Do not delay. Small amounts of black water and sewage leaking from under a toilet can over time cause expensive water damage to the bathroom subfloor or even adjacent walls! (It’s also a serious sanitary issue.)

Are these repairs something homeowners can take on themselves? The answer is probably yes – if you are not squeamish about getting up close and personal with the dirty side of a toilet. Mechanically this is not a difficult or time consuming task if sanitary precautions are taken and you follow some easy steps. Otherwise, call your friendly neighborhood plumber.

Following the steps below will guide you through this first time project.

The Tools & Materials You Will Need


  •  Open end adjustible wrenches or water pump pliers
  •  Toilet Plunger
  •  Wet Dry Shop Vac

Before You Shop for Wax Ring Replacement Supplies

  • If you lift or remove a toilet for any reason, always replace the wax ring seal between the toilet and the toilet anchor flange (sometimes called a closet flange) attached to the floor.
  • Wax? Why wax? Made from a molded wax loop formed around a stubby plastic tube, wax rings are mostly foolproof, inexpensive and shape themselves to fit almost any toilet and floor drain. They also resist mold and bacteria and retain their sealing ability after many years of use. They don’t last forever though, that’s why you are doing this project. If your toilet wobbles even a little bit from side to side or your toilet rocks enough for one side of the base to lift off the floor — even just a bit — you may have a broken toilet anchor flange. As a precaution, pick up a flange repair kit.
  • Speaking of floors, replacing a sheet vinyl floor with something thicker, such as ceramic tile, usually will create a gap between the toilet and the toilet anchor flange. If that’s the case, add a flange spacer to fill the gap. (Heavy duty, thicker wax rings are also available to fill the space.)
  • Once you drain the toilet tank and unhook the water supply, it’s a good time to replace the flush valve. Fixing a leaky valve can save hundreds of gallons of water a day. The savings in water use can pay for this entire project in no time.
  • If you’re removing the toilet because of a leak at the base or water damage in the ceiling of the floor below, inspect that damage before you head to the store. Water can harm a subfloor enough to affect the strength of the mounting bolts attaching the toilet anchor flange — and the toilet — to the floor. Determine whether you need to cut away the damaged subfloor and replace it. Sanitize the area thoroughly.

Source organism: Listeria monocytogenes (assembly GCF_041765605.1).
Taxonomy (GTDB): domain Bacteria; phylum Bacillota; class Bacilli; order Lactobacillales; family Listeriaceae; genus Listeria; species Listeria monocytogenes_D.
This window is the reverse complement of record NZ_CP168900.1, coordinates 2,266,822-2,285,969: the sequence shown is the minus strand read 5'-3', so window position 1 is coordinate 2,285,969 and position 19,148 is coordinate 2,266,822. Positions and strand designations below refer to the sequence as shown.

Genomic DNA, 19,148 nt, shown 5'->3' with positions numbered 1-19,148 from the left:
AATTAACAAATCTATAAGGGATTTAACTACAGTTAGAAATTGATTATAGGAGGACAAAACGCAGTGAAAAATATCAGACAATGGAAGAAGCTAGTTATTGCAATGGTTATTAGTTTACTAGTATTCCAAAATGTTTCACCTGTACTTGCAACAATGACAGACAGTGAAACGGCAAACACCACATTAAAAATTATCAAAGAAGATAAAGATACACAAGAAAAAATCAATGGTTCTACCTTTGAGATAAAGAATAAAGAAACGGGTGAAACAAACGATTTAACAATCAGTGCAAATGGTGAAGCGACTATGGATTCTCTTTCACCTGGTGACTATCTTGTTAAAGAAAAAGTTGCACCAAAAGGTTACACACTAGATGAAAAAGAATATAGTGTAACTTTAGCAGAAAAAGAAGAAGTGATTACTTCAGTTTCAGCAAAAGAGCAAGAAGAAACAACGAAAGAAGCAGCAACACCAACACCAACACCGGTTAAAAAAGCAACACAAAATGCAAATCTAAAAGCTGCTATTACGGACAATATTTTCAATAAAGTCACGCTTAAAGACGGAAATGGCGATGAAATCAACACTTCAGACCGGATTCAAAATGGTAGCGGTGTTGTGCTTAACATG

• Check the condition of the mounting bolts that attach the toilet to the floor. If they’re corroded, you’ll need a can of penetrating oil to help loosen them. Even if they’re not visibly corroded, plan to replace the bolts as a precaution. Some wax rings come in a kit that includes new mounting bolts.

Drain and Remove the Toilet

Step 1

Shut off the Water Valve

Shut off the water supply to the toilet at the supply-line valve beside the toilet or at the main water source. Then flush and shop vac the water from the tank until it’s dry. Use a plunger to force most of the remaining water in the bowl down the drain and sponge out the rest.

The wet /dry shop vacuum empties toilet tanks and bowls in an instant. Check the manufacturer’s instructions for how to set it up to suction water.

Step 2

Detach the water supply-line hose from the toilet tank and catch any water in the line using a bucket or towels. Loosen and remove the nuts holding the toilet to the floor.

If the bolts have corroded, first apply penetrating oil and allow it to seep over the threads for a few minutes before loosening the bolts. Apply only moderate pressure to loosen the bolts. Anything more may bend or break the toilet anchor flange.

Step 3

Lifting the Toilet

If you’re working in an awkward space or the toilet appears too heavy to lift, consider removing the bolts attaching the tank to the bowl and moving the two parts separately. Before lifting the toilet, place four 2 x 4 x 6 blocks on edge on the floor to hold the toilet drain off the floor. Choose a corner of the bathroom away from the drain to give yourself room to work. Angle the blocks slightly so they won’t tilt as you rest the toilet on them. Carefully lift the toilet while keeping the base parallel to the floor. Check the drain to make sure the old wax ring isn’t still attached. Set the toilet on the blocks.


It’s hard to empty everything from the drain trap that loops from the bowl to the floor drain opening. That’s fine as long as the toilet base remains parallel to the floor, but tilting it back and forth will probably spill water from the trap all over your floor.

Install the New Wax Ring

Step 1

New Bolts

Wear a pair of disposable gloves to remove and discard the old wax ring. (It’s extremely sticky and, let’s face it, was under your toilet for years.) Provide plenty of ventilation and use a plastic putty knife, followed by a rag soaked in mineral spirits, to clean any remaining wax from around the toilet anchor flange and the drain on the bottom of the toilet (if you’re reinstalling it). Remove the old mounting bolts and check the toilet anchor flange for damage.